It's Saturday morning and the kids are watching "Garfield," "Teen-age Mutant Ninja Turtles," "Captain Planet" and the new "Hammerman," a weekly animated series hosted by the rapper M. C. Hammer. What these shows have in common, beside third-rate animation and dreadful stories, is that they appeal to boys more than girls. In fact, the entire Saturday morning television lineup has no girl heroes and no show, with the possible exception of the insipid "Muppet Babies," directed at girls.
Television executives have been congratulating themselves in recent seasons for their depictions of forceful, rounded women such as "Murphy Brown," the "Designing Women" and "Roseanne." But while pleasing the feminists, television is ignoring their daughters. A (female) network vice president explained at an industry-sponsored conference on children's television that boys won't watch girl-dominated programs, and that maybe when there is a woman in the White House, television will respond with girl heroes.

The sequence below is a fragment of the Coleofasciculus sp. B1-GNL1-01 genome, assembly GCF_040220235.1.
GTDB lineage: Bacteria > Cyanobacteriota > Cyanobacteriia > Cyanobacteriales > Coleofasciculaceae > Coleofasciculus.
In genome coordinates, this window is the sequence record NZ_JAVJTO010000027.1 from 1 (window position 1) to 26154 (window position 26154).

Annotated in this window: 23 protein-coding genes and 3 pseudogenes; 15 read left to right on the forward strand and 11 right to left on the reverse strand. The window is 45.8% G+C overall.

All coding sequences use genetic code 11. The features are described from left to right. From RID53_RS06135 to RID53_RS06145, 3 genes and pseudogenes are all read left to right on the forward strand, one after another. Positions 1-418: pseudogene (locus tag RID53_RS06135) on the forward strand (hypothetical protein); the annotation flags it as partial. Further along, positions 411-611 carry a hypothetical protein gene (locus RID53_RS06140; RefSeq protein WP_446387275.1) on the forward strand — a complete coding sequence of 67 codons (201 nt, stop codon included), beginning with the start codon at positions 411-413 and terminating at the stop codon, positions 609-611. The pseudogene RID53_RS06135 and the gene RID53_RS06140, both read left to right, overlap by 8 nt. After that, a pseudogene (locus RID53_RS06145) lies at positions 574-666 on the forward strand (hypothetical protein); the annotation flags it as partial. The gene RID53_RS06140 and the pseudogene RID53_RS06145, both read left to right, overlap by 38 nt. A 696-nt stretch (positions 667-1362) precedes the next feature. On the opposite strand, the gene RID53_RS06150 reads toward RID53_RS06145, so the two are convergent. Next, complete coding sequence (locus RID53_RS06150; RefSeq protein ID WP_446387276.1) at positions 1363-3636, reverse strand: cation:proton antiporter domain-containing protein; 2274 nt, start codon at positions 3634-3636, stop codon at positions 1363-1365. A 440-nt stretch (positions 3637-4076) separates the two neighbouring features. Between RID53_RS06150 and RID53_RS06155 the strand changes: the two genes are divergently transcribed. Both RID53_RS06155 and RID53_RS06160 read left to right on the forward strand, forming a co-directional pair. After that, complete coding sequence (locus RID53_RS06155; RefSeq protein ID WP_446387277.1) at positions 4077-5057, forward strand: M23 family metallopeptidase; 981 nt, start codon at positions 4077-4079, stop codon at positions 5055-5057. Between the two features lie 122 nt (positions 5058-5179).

It had better respond sooner than that. Saturday-morning ratings are declining, and some networks reportedly have considered dropping children's programming altogether. The dozens of cable channels lure away some of the small viewers. Others find interactive technologies like Nintendo and computer games more challenging than passively staring at "Dragon Warriors" or a deracinated "Winnie the Pooh."